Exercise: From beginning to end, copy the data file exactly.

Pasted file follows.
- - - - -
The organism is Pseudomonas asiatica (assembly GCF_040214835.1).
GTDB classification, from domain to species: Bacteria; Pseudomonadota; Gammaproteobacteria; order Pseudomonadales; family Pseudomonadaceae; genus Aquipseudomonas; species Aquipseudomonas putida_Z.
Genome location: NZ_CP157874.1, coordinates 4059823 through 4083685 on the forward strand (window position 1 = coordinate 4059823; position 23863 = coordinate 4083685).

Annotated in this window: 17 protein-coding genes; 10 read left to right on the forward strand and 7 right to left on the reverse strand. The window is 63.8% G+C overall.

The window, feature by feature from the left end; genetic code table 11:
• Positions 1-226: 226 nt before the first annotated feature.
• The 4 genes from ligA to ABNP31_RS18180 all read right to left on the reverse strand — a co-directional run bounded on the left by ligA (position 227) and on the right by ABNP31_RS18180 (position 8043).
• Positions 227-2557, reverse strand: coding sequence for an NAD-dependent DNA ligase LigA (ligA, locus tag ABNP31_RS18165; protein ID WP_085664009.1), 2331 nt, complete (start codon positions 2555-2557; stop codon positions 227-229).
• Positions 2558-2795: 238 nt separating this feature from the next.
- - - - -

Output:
The organism is Pseudomonas asiatica (assembly GCF_040214835.1).
GTDB classification, from domain to species: Bacteria; Pseudomonadota; Gammaproteobacteria; order Pseudomonadales; family Pseudomonadaceae; genus Aquipseudomonas; species Aquipseudomonas putida_Z.
Genome location: NZ_CP157874.1, coordinates 4059823 through 4083685 on the forward strand (window position 1 = coordinate 4059823; position 23863 = coordinate 4083685).

Annotated in this window: 17 protein-coding genes; 10 read left to right on the forward strand and 7 right to left on the reverse strand. The window is 63.8% G+C overall.

The window, feature by feature from the left end; genetic code table 11:
• Positions 1-226: 226 nt before the first annotated feature.
• The 4 genes from ligA to ABNP31_RS18180 all read right to left on the reverse strand — a co-directional run bounded on the left by ligA (position 227) and on the right by ABNP31_RS18180 (position 8043).
• Positions 227-2557, reverse strand: coding sequence for an NAD-dependent DNA ligase LigA (ligA, locus tag ABNP31_RS18165; protein ID WP_085664009.1), 2331 nt, complete (start codon positions 2555-2557; stop codon positions 227-229).
• Positions 2558-2795: 238 nt separating this feature from the next.